RING OF FIRE (Syllabus: GS Paper 1 – Geography)

News-CRUX-10     4th April 2024        
output themes

Context: Taiwan is in a seismically active zone ringing the Pacific. Most of the world's earthquakes happen in this Ring.

Ring of Fire

  • About: It is a vast geological phenomenon comprising hundreds of volcanoes and earthquake-prone areas encircling the Pacific Ocean.
  • Geographical Extent: This horseshoe-shaped ring spans nearly 40,250 km and encompasses the meeting points of various tectonic plates, such as the Eurasian, North American, Juan de Fuca, and others.
  • Tectonic Plate Interaction: The Ring of Fire is formed due to the convergence and interaction of numerous tectonic plates, including smaller ones like the Caribbean, Nazca, and Indian plates, around the larger Pacific Plate.
  • Countries Along the Ring: Notable Pacific coast countries, including the US, Indonesia, Mexico, Japan, Canada, Guatemala, Russia, Chile, Peru, and the Philippines, are traversed by the Ring of Fire.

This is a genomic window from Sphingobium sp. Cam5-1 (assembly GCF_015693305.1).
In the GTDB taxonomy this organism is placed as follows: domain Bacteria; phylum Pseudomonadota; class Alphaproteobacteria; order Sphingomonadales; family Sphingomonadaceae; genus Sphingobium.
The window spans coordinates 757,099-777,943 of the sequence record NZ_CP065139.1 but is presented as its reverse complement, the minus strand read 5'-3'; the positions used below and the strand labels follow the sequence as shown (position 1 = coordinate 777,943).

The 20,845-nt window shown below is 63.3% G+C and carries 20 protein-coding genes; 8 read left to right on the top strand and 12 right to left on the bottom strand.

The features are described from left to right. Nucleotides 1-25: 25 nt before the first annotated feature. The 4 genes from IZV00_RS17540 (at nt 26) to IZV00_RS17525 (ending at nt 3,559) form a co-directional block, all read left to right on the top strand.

Vulnerability to Earthquakes in the Ring of Fire

  • Constant Plate Movement: The earthquakes are triggered as tectonic plates constantly slide past, collide with, or move above or below each other along the ring.
  • Taiwan's Tectonic Interaction: Quakes in Taiwan result from the interaction of two tectonic plates—the Philippine Sea Plate and the Eurasian Plate.
  • Pacific Ocean Dynamics: The rough edges of the plates within the Ring of Fire get stuck to each other, leading to earthquakes when they become unstuck along faults.

Why are there so many volcanoes in the Ring of Fire?

  • Subduction Zone Formation: Many volcanoes in the Ring of Fire are formed through subduction, where one tectonic plate is shoved under another, creating deep trenches.
  • Magma Generation: Subduction of oceanic plates into hotter mantle plates generates magma, which rises to the surface, forming volcanoes.
  • Prevalence of Subduction Zones: Most subduction zones, crucial for volcano formation, are concentrated within the Ring of Fire.